If a way to a man’s heart is through its stomach, then away to our dog’s heart is through food.
Along with the physical touch and random laughter we share with our dogs, the food we give matters.
Dogs may not profess their love through letters and language, but they express happiness through wiggling tales, licking, and tail wagging.
Unlike humans, dogs are straightforward with what they want. But as dog owners, we must practice higher consciousness in the food we feed to them.
Can tropical fruits, like Lychee, be suitable for your dog’s diet with that being in place? Or, in simple words, can dogs eat Lychee?
A simple inquiry changes our perspective on our dog’s health. So, come and join us as we understand the nature of Lychee, how we can offer it safe to our dogs, and things to avoid when feeding this food!
What is Lychee?
Lychee is a delicious tropical fruit that is sweet and tart in flavor. It is red to pink in color, with a rough-textured rind.
There are also white or yellow varieties of Lychee that have a milder flavor than the darker variety.
Lychees look like small wrinkled tomatoes (some people think they taste like them) since their flesh looks hard and round.
Lychees are grown in tropical areas, such as Southeast Asia, India, Japan, Hawaii, China, and even Florida, to name a few places where lychee trees grow.
In these warmer climates, the fruit is produced year-round, with peak production during the summer months.
Lychees are not limited only to growing on trees but can also be found on vines or bushes.
Lychees are an excellent source of Vitamin C, providing about 50% RDA per 100 grams of fruit (about two servings).
They’re also rich in fiber and provide potassium, iron, magnesium, and phosphorus. Polyphenols, especially epicatechin and procyanidin B-type compounds, are also present in lychee fruit.
Polyphenols, specifically catechins and procyanidin B-type compounds, are also present in lychee fruit.
Food family of Lychee
Lychee belongs to the “Soapberry family” food family — a food group that comprises fruits like Longan, Rambutan, and Pomelo.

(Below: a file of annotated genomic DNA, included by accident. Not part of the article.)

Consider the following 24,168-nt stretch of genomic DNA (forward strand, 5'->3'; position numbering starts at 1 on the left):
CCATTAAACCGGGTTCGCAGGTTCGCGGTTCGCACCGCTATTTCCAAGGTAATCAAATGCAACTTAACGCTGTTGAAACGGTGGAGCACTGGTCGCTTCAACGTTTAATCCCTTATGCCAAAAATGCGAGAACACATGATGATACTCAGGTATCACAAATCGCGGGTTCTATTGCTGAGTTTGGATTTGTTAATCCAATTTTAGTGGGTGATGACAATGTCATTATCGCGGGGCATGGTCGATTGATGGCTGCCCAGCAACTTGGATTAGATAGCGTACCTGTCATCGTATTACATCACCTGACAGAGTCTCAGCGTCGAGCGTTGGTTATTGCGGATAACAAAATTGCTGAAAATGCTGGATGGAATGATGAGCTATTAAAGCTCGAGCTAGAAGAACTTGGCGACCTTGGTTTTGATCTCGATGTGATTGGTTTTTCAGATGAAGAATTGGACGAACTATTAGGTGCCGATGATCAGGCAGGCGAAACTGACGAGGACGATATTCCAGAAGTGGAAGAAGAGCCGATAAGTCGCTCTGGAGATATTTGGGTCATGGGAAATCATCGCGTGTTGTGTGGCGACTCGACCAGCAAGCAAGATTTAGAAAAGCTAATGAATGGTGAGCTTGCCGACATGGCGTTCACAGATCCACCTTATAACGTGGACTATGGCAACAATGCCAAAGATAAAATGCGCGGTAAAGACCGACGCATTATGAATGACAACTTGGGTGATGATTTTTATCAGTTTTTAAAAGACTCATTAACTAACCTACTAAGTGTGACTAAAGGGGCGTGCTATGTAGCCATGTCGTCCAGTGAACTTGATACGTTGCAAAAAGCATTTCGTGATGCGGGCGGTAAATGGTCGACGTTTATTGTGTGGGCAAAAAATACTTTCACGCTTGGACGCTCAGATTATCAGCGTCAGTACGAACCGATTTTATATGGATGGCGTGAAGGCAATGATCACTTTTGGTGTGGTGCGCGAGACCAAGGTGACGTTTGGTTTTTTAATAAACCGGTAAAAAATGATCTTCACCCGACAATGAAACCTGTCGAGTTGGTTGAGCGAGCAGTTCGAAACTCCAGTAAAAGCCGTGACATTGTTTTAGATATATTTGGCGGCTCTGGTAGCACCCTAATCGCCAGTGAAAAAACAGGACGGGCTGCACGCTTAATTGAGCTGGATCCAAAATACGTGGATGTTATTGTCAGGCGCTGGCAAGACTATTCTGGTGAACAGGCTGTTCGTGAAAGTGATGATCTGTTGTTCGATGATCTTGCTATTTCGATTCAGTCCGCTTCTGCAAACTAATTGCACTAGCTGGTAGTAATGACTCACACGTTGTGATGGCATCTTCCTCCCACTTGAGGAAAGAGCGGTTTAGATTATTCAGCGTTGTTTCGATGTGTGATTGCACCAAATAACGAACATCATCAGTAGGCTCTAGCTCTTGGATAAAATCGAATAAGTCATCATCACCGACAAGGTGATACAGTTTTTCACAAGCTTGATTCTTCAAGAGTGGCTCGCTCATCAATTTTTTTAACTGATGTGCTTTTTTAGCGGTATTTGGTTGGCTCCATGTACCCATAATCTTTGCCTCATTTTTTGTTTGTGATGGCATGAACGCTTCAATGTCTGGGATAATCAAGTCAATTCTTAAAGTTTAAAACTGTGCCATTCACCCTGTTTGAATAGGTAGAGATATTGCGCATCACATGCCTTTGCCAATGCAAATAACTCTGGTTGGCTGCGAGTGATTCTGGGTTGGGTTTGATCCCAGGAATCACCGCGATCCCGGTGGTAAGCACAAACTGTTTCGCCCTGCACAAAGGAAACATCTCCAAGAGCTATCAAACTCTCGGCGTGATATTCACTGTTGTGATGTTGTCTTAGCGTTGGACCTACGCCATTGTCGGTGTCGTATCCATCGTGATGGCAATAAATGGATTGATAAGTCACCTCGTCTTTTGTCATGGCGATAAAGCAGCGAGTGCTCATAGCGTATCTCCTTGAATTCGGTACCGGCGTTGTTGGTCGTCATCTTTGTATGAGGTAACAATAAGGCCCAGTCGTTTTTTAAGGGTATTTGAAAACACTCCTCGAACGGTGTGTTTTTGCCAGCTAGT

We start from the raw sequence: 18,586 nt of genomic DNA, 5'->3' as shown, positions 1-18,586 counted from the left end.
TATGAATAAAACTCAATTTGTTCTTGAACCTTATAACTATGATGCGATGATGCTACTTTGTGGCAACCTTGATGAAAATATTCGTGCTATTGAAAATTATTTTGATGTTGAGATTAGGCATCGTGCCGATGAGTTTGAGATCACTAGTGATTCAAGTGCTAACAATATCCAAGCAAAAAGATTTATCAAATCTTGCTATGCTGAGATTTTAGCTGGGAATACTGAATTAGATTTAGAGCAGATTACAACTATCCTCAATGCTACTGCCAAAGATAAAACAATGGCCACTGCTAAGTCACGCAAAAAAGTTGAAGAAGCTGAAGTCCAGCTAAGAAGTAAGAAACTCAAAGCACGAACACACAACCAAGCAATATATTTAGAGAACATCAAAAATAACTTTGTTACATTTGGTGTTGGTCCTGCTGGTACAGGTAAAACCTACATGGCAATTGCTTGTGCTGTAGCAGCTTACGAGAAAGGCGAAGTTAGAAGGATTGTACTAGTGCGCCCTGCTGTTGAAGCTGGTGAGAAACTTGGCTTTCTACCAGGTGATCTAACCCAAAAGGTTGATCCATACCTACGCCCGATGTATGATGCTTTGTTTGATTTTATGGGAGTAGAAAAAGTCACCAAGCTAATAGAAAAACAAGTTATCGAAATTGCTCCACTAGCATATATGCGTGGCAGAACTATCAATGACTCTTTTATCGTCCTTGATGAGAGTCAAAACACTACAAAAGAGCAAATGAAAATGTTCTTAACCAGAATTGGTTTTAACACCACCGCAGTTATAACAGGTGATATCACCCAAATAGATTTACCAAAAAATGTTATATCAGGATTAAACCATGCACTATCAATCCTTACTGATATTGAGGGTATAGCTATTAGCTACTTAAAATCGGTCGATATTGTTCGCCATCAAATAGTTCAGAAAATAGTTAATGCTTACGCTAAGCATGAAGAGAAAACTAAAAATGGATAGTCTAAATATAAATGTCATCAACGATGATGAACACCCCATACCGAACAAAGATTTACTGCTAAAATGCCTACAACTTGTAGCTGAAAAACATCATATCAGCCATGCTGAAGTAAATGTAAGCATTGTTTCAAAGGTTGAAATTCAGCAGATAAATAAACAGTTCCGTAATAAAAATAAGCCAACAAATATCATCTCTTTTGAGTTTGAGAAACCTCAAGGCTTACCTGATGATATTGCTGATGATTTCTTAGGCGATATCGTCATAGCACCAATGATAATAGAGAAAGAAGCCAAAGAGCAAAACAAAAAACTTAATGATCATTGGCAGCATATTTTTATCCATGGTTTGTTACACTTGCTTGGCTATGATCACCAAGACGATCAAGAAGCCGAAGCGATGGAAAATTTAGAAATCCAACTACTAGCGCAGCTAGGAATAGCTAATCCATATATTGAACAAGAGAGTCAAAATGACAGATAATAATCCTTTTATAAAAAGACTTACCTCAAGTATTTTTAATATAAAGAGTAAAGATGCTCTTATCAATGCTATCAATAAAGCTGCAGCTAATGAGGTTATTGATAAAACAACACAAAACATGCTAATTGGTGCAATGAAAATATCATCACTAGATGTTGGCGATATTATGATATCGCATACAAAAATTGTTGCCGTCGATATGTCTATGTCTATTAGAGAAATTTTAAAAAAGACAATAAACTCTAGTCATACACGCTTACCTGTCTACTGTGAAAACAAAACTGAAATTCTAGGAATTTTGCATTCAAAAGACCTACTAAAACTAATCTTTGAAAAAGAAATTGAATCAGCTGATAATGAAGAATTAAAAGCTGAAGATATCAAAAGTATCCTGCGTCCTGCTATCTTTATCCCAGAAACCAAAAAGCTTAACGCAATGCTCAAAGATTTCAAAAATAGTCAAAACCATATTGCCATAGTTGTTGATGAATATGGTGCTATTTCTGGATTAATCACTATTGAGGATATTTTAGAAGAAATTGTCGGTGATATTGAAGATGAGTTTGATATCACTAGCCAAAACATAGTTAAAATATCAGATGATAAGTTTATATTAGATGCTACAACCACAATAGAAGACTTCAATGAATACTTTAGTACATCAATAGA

The soapberry family is commonly found on the Indian subcontinent and Southeast Asia, where the climate is tropical and subtropical.
The fruits produced by the soapberry family are highly nutritious and have positive health benefits, as they’re packed with vitamin C, fiber, and antioxidants.
Some of these fruits even have medicinal properties that may help fight infections or cancer cells in the body.
Lychee fruit is said to contain a chemical named “flavonoids” that has been shown to reduce cancer risk and help cure various diseases.
Can Dogs Eat Lychee?
Yes, dogs can eat lychee fruit — in moderation! It is safe for them to consume as long as you remove all seeds from it before giving it to your dog.
However, there are a few issues associated with feeding lychees to dogs that you should take note of:
- Why remove the seeds? The seed contains cyanide which is poisonous in large quantities. In addition, since it’s rarely digested, the only thing left will be indigestible material that can cause your dog to have gastrointestinal issues.
- What about the rind? The peels are also toxic, so you need to make sure that they’ll be taken out before feeding them to your pet too.
- The proper serving size for dogs: Serving sizes should not exceed more than half of a lychee fruit per day.
As with all new foods, you should monitor the dog’s reaction to ensure that they do not have any adverse reactions.
To ensure a memorable and best preparation, we designed the best ways to feed your dogs with Lychee:
Best Ways to Feed your Dogs with Lychee
Create a Lychee juice
Do you want to quench the thirst of your dogs? Make them some fresh lychee juice! You can easily create healthy drinks for your dogs by pureeing the lychees with water and then straining them to remove all seeds and pulp.
You can add ice cubes or even freeze into an ice block for a refreshing summery treat that’s not only yummy but also nutritious!
Make a Lychee Ice Cream
Are you looking for some treat to make with your lychees? Why not try making an ice cream that includes them as the main ingredient instead of sugar or salt.